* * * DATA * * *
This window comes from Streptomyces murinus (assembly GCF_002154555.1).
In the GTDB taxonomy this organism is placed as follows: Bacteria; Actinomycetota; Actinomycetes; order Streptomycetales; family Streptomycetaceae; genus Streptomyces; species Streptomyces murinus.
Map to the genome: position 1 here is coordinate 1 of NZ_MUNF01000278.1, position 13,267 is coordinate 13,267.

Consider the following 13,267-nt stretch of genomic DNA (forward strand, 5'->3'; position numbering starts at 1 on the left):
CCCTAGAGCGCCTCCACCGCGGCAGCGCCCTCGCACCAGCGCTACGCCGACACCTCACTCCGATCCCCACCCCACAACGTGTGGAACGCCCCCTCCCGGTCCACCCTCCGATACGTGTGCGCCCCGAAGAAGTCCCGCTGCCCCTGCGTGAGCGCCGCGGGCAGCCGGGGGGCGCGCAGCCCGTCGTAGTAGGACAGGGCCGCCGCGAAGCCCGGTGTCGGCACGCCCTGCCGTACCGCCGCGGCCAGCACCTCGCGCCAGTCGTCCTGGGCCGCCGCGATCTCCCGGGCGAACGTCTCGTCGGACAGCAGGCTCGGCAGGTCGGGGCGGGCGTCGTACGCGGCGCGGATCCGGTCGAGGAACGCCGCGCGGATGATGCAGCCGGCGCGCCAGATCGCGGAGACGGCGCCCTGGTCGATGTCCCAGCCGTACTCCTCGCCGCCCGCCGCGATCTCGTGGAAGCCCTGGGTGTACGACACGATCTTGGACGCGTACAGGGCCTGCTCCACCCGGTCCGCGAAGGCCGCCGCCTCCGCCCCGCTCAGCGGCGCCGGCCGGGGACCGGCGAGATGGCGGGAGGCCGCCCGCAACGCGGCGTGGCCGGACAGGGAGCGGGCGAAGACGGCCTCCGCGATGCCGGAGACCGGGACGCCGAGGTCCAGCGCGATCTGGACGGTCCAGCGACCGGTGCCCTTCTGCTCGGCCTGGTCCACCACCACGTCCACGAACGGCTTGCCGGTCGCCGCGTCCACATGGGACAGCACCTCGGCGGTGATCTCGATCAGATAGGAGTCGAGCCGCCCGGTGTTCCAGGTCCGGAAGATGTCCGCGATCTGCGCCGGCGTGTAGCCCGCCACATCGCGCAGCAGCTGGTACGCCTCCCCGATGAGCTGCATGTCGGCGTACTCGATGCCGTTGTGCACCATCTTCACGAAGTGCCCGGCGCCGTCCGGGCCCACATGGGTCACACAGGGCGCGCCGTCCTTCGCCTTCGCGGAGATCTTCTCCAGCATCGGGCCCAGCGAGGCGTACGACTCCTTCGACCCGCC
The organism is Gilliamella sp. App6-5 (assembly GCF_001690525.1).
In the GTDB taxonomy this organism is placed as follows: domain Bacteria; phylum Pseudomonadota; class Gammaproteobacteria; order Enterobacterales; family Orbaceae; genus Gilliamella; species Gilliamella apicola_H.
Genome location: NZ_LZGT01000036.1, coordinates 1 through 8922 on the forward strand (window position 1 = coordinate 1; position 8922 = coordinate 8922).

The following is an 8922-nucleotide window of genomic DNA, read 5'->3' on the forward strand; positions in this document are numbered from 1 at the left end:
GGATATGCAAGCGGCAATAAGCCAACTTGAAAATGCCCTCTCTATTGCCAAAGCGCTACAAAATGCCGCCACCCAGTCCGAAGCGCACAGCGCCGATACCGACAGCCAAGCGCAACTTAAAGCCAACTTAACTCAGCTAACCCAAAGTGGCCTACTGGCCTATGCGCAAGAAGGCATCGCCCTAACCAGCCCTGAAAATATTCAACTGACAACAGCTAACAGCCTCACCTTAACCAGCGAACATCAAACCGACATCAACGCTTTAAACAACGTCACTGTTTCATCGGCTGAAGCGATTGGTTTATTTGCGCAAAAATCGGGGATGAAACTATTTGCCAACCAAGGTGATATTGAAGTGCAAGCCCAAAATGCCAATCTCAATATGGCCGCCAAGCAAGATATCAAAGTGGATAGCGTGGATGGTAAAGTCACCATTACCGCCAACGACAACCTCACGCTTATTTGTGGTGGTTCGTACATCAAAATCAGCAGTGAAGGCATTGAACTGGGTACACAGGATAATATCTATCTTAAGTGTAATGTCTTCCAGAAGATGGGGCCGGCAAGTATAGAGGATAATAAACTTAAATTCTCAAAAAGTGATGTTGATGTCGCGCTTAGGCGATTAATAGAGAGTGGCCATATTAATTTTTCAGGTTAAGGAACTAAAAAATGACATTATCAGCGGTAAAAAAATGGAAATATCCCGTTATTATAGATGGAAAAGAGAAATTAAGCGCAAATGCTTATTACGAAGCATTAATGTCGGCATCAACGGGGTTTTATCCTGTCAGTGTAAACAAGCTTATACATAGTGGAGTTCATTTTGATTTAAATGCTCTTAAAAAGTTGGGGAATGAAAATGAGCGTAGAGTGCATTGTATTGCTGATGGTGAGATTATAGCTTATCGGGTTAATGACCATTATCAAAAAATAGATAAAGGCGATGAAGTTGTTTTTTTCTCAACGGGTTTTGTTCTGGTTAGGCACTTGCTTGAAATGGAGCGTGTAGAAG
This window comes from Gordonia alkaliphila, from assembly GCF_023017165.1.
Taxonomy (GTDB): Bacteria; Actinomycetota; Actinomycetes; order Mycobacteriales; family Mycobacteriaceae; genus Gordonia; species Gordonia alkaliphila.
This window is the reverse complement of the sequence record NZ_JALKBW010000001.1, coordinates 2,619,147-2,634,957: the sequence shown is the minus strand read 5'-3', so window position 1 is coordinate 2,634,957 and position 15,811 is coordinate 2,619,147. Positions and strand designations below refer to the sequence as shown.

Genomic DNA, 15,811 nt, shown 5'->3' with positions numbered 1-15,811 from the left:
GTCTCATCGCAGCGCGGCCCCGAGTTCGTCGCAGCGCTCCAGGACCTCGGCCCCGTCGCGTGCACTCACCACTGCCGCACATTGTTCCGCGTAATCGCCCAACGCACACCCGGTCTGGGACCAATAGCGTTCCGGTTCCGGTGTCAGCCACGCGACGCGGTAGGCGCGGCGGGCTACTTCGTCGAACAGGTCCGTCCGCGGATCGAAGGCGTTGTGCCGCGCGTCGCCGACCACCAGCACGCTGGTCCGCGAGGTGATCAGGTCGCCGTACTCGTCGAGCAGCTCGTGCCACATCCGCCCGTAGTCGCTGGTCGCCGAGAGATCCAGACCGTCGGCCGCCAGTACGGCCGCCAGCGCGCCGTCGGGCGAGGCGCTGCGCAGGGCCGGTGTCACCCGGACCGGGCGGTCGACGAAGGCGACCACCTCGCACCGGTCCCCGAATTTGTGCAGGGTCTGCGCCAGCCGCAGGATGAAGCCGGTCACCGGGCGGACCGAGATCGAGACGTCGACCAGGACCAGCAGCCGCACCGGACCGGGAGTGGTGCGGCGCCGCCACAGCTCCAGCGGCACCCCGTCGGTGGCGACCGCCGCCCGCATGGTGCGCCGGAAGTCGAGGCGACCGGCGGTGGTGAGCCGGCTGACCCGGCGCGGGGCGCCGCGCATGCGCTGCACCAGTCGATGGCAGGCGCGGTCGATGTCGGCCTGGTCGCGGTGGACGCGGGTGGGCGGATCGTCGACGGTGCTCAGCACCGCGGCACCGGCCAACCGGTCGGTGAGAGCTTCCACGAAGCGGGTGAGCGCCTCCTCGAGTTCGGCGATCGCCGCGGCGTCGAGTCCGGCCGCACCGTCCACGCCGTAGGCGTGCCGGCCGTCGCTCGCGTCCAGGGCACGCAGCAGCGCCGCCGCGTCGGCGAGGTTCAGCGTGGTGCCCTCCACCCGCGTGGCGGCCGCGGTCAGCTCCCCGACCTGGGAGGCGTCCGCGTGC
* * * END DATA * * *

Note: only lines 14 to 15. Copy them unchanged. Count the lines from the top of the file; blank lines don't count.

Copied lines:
Genomic DNA, 15,811 nt, shown 5'->3' with positions numbered 1-15,811 from the left:
GTCTCATCGCAGCGCGGCCCCGAGTTCGTCGCAGCGCTCCAGGACCTCGGCCCCGTCGCGTGCACTCACCACTGCCGCACATTGTTCCGCGTAATCGCCCAACGCACACCCGGTCTGGGACCAATAGCGTTCCGGTTCCGGTGTCAGCCACGCGACGCGGTAGGCGCGGCGGGCTACTTCGTCGAACAGGTCCGTCCGCGGATCGAAGGCGTTGTGCCGCGCGTCGCCGACCACCAGCACGCTGGTCCGCGAGGTGATCAGGTCGCCGTACTCGTCGAGCAGCTCGTGCCACATCCGCCCGTAGTCGCTGGTCGCCGAGAGATCCAGACCGTCGGCCGCCAGTACGGCCGCCAGCGCGCCGTCGGGCGAGGCGCTGCGCAGGGCCGGTGTCACCCGGACCGGGCGGTCGACGAAGGCGACCACCTCGCACCGGTCCCCGAATTTGTGCAGGGTCTGCGCCAGCCGCAGGATGAAGCCGGTCACCGGGCGGACCGAGATCGAGACGTCGACCAGGACCAGCAGCCGCACCGGACCGGGAGTGGTGCGGCGCCGCCACAGCTCCAGCGGCACCCCGTCGGTGGCGACCGCCGCCCGCATGGTGCGCCGGAAGTCGAGGCGACCGGCGGTGGTGAGCCGGCTGACCCGGCGCGGGGCGCCGCGCATGCGCTGCACCAGTCGATGGCAGGCGCGGTCGATGTCGGCCTGGTCGCGGTGGACGCGGGTGGGCGGATCGTCGACGGTGCTCAGCACCGCGGCACCGGCCAACCGGTCGGTGAGAGCTTCCACGAAGCGGGTGAGCGCCTCCTCGAGTTCGGCGATCGCCGCGGCGTCGAGTCCGGCCGCACCGTCCACGCCGTAGGCGTGCCGGCCGTCGCTCGCGTCCAGGGCACGCAGCAGCGCCGCCGCGTCGGCGAGGTTCAGCGTGGTGCCCTCCACCCGCGTGGCGGCCGCGGTCAGCTCCCCGACCTGGGAGGCGTCCGCGTGC